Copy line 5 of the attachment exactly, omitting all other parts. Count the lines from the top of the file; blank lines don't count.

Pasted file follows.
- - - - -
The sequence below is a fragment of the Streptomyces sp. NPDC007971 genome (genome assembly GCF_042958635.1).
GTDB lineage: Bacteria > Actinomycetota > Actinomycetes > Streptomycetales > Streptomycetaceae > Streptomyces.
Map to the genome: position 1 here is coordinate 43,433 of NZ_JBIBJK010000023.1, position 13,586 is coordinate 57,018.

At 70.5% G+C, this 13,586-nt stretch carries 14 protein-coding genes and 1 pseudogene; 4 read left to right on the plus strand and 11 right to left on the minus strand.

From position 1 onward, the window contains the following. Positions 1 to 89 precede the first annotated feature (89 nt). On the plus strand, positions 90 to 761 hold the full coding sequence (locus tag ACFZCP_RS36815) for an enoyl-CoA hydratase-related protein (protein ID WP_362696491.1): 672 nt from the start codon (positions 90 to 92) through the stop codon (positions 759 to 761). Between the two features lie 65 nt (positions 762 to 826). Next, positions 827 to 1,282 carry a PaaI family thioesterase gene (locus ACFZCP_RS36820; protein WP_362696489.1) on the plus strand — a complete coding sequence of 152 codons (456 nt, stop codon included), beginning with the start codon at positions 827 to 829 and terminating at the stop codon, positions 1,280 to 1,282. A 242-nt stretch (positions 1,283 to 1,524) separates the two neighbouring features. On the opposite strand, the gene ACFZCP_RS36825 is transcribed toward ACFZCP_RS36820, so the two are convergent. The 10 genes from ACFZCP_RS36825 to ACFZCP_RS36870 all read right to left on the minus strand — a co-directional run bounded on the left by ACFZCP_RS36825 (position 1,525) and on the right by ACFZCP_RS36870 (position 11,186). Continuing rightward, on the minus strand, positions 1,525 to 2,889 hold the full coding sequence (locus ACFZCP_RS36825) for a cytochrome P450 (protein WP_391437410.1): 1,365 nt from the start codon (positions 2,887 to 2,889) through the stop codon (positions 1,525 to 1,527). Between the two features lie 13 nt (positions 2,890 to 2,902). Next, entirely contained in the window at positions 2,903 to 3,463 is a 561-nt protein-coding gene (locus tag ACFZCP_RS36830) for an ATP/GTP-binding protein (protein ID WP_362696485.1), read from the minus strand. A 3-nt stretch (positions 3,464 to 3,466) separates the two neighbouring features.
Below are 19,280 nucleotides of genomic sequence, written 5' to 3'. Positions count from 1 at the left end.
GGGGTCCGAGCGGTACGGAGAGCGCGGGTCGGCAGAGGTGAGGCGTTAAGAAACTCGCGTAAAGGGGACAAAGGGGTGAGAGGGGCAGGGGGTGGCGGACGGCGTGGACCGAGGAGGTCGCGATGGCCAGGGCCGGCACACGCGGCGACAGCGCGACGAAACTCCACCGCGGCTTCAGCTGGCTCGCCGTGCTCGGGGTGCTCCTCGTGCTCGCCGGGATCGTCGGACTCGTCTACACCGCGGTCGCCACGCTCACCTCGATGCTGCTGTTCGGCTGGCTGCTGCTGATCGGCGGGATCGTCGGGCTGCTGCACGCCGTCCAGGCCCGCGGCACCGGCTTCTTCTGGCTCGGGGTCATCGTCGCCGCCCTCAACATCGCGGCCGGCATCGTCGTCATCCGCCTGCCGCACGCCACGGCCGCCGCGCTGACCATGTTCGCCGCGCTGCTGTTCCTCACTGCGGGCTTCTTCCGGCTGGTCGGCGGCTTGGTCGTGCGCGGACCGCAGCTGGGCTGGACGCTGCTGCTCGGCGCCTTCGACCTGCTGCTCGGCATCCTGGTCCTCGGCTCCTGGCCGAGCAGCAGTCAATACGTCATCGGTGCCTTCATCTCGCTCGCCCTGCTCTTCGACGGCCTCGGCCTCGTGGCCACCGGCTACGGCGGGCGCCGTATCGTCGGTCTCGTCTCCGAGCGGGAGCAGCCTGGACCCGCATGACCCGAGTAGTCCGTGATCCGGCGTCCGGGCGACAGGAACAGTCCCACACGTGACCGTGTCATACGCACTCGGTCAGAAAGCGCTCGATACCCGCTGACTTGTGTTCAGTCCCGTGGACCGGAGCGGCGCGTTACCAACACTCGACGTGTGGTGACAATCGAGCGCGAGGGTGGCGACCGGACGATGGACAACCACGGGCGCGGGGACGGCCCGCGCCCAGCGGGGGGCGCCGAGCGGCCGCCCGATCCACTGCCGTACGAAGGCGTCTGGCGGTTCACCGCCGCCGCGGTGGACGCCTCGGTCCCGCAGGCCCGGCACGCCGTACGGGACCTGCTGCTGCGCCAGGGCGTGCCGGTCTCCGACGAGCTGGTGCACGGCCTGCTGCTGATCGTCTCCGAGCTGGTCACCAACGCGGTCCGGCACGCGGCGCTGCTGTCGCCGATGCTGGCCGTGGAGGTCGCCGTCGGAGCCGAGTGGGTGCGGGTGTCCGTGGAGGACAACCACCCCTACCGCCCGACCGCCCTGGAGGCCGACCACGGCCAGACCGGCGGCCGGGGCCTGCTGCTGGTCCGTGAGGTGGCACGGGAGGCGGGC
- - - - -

From position 1 onward, the window contains the following. Positions 1 to 89 precede the first annotated feature (89 nt). On the plus strand, positions 90 to 761 hold the full coding sequence (locus tag ACFZCP_RS36815) for an enoyl-CoA hydratase-related protein (protein ID WP_362696491.1): 672 nt from the start codon (positions 90 to 92) through the stop codon (positions 759 to 761). Between the two features lie 65 nt (positions 762 to 826). Next, positions 827 to 1,282 carry a PaaI family thioesterase gene (locus ACFZCP_RS36820; protein WP_362696489.1) on the plus strand — a complete coding sequence of 152 codons (456 nt, stop codon included), beginning with the start codon at positions 827 to 829 and terminating at the stop codon, positions 1,280 to 1,282. A 242-nt stretch (positions 1,283 to 1,524) separates the two neighbouring features. On the opposite strand, the gene ACFZCP_RS36825 is transcribed toward ACFZCP_RS36820, so the two are convergent. The 10 genes from ACFZCP_RS36825 to ACFZCP_RS36870 all read right to left on the minus strand — a co-directional run bounded on the left by ACFZCP_RS36825 (position 1,525) and on the right by ACFZCP_RS36870 (position 11,186). Continuing rightward, on the minus strand, positions 1,525 to 2,889 hold the full coding sequence (locus ACFZCP_RS36825) for a cytochrome P450 (protein WP_391437410.1): 1,365 nt from the start codon (positions 2,887 to 2,889) through the stop codon (positions 1,525 to 1,527). Between the two features lie 13 nt (positions 2,890 to 2,902). Next, entirely contained in the window at positions 2,903 to 3,463 is a 561-nt protein-coding gene (locus tag ACFZCP_RS36830) for an ATP/GTP-binding protein (protein ID WP_362696485.1), read from the minus strand. A 3-nt stretch (positions 3,464 to 3,466) separates the two neighbouring features.